My understanding of grammar can be defined at best as poor. It is not because I don’t care, nor because I am stupid. I just missed the basics, and without them the rest becomes challenging. When I went through school, it was during a period when English class was focused on self-expression, doing so correctly was considered secondary. I was luckily near the trailing end of this generation. When the first set of self-expressing illiterates hit post-secondary education or the “real world”, everyone suddenly realized things desperately needed to change.
As an aside, I completely hate the expression, “the real world” when it is used synonymously with “life after school”. Let’s face it, we are all part of the real world, and being an adult and independent does not make it more real. With age, we may have more responsibility, but even with my mortgage, my kids, my job, and all the rest, I have never felt as much stress as I did trying to make ends meet while in University, or having 3 hour exams in which I had to regurgitate everything I had learned over the previous 4 months. My son who is in 4 year old kindergarten is trying desperately to learn how to fit into a social circle. I know this causes him more stress than I feel when I have an impending deadline at work. My dear daughter spent a solid 30 minutes trying to put her socks on by herself this morning, and she stayed focused until she succeeded and followed up with the pants, she was too exhausted at that point to refuse my help any longer, and I managed the rest. I quite honestly think she put as much concentration into that action as I do at work on a daily basis. Aside closed.
I have been working for the last year on trying to learn English for the specific purpose of being able to communicate effectively at work. I was the only anglophone in my team for nearly three years, when the other one came, I could no longer hide the fact that I didn’t know what I was talking about and decided to do something about it. I have bought two technical writing books; I am on page 86 of one (not bad) and page viii of the other (it was a little harder to get into). I have bought two English grammar books, one is English for Dummies for the French, but I found the French sections too difficult to read, so I signed up for French classes.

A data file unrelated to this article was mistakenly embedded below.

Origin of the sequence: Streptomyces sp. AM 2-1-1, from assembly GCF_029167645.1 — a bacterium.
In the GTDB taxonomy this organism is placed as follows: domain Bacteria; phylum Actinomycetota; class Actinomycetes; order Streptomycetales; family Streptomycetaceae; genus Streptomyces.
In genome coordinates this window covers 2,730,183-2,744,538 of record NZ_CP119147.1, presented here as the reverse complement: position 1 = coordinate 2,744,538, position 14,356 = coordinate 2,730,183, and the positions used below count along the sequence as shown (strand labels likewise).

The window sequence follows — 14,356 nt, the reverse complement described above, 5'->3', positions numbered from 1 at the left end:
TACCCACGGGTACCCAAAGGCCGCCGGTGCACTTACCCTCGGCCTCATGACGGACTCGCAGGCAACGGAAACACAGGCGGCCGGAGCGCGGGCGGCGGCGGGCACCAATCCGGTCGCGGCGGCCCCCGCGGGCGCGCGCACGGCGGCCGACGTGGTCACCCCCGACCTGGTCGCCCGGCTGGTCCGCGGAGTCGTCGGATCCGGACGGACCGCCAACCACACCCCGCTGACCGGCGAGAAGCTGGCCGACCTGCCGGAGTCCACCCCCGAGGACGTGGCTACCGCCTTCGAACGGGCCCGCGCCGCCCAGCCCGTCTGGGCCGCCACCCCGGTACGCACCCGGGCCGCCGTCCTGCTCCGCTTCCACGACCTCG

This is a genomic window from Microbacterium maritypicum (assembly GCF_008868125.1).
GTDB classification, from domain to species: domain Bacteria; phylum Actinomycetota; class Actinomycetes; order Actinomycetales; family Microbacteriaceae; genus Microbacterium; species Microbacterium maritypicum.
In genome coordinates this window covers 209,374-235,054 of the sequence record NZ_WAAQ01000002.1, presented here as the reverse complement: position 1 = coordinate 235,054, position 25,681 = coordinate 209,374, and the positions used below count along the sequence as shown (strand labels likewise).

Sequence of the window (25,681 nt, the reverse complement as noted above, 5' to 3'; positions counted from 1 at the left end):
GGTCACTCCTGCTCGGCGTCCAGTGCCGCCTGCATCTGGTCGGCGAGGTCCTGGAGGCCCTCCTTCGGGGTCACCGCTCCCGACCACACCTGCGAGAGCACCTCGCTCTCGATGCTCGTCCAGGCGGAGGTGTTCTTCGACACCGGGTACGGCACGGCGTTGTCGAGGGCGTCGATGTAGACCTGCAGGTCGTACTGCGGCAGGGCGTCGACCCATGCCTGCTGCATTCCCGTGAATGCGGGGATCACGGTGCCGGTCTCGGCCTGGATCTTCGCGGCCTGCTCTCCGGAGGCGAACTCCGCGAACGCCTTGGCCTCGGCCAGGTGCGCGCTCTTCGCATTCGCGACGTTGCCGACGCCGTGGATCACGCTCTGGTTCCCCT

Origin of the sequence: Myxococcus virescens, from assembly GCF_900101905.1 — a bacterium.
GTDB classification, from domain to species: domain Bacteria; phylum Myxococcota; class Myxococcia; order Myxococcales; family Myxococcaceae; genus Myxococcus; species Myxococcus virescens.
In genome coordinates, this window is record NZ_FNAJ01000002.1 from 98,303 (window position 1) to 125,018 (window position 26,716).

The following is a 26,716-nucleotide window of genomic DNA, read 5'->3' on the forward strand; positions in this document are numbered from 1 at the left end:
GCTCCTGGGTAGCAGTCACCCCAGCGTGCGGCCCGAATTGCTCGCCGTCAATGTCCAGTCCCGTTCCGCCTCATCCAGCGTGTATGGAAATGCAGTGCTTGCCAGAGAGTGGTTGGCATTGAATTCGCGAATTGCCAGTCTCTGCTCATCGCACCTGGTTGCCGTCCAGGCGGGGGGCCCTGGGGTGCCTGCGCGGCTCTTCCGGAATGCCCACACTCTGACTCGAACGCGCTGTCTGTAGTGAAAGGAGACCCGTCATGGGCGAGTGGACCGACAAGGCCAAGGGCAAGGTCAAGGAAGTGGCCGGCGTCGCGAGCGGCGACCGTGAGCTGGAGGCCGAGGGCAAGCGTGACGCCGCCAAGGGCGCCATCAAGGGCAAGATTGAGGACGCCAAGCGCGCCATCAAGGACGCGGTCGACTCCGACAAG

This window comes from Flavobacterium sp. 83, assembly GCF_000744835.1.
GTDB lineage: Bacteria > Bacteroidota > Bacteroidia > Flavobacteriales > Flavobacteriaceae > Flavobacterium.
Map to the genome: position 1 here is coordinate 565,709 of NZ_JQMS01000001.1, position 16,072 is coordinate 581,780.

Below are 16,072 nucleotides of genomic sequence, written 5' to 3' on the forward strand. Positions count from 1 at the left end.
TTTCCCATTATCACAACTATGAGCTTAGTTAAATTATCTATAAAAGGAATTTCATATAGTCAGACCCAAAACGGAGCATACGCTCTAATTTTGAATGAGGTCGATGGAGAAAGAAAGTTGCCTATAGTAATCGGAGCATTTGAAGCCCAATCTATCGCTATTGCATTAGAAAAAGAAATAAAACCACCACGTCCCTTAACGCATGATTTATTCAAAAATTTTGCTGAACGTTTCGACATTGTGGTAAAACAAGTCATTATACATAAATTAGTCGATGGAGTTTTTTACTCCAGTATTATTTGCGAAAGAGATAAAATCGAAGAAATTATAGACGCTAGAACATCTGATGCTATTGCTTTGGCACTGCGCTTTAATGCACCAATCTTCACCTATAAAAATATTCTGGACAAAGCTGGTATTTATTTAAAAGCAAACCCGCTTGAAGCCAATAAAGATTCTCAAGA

After all of this work, and studying, and googling, I finally finished my very first end to end technical document, a total of 83 pages. The last time I wrote that much was for my thesis. When I read my thesis now, I cry, partly because, with just a few years of experience (okay now more than 10), I realise what a tool I was back then, and partly because I no longer understand the equations that were essentially my life for two years. I polished my document and sent it off to a technical writer for review. This particular technical writer is two parts genius, one part total loon, which is why he and I work so well together. His initial feedback was, let’s just say, less than positive. I was a little discouraged, but still convinced I could complete this document to high standards. Before going further, I must also highlight that I stole a large portion of the content from functional experts or other technical writers. (Just in case – I double checked all copyright laws before doing so and was completely in line with company policy). When I got his detailed feedback, I was surprised by the amount of red, but almost none of it was on the portions I had written. I could not have been more proud. I did however learn that I am a very poor editor.
I have become all the more sensitive about my language skills, both French and English, because I have two little apes in the house, and let’s face it, children absorb everything and mirror us in ways we would never quite expect.
When Squishy woke up in the morning or after nap, the first words we would say to her were “did you have a nice sleep”, and she started saying it herself when she woke up, “nice sleep”. Last week, in a situation I can’t quite remember now, I suddenly realized she says “nice sleep” when she wants to get out of bed. For her “nice sleep” essentially means “get up”. We have since stopped asking her if she had a nice sleep just as she wakes up.
I grew up in a family whose most common form of communication was sarcasm -and I love them all for it- but I spent years thinking “original” meant something that is like everything else. When you hear the sentence “well that’s original” twice a day before you grasp the concept of sarcasm, it greatly affects how you understand words.
For the time being, I remain one of the little apes primary role models. It would be nice if I could teach them to how not to make fools of themselves with others. It would also be nice if I could keep up with their homework in a few years. Most importantly it would be nice if they wouldn’t spend their time correcting me once their skills have gone beyond mine. It is already humiliating enough that my French husband corrects my English on a regular basis, I don’t need the offspring to do it too.
For some of you, and you know who you are, I have also recently learned that I was over-corrected or more accurately mis-corrected as a child. It is completely correct (and totally plausible for me) to ask “Would you like to come to the movies with Matt Damon and ME?” I am now ridiculed by genius-loon for my overuse of the word (letter?) I.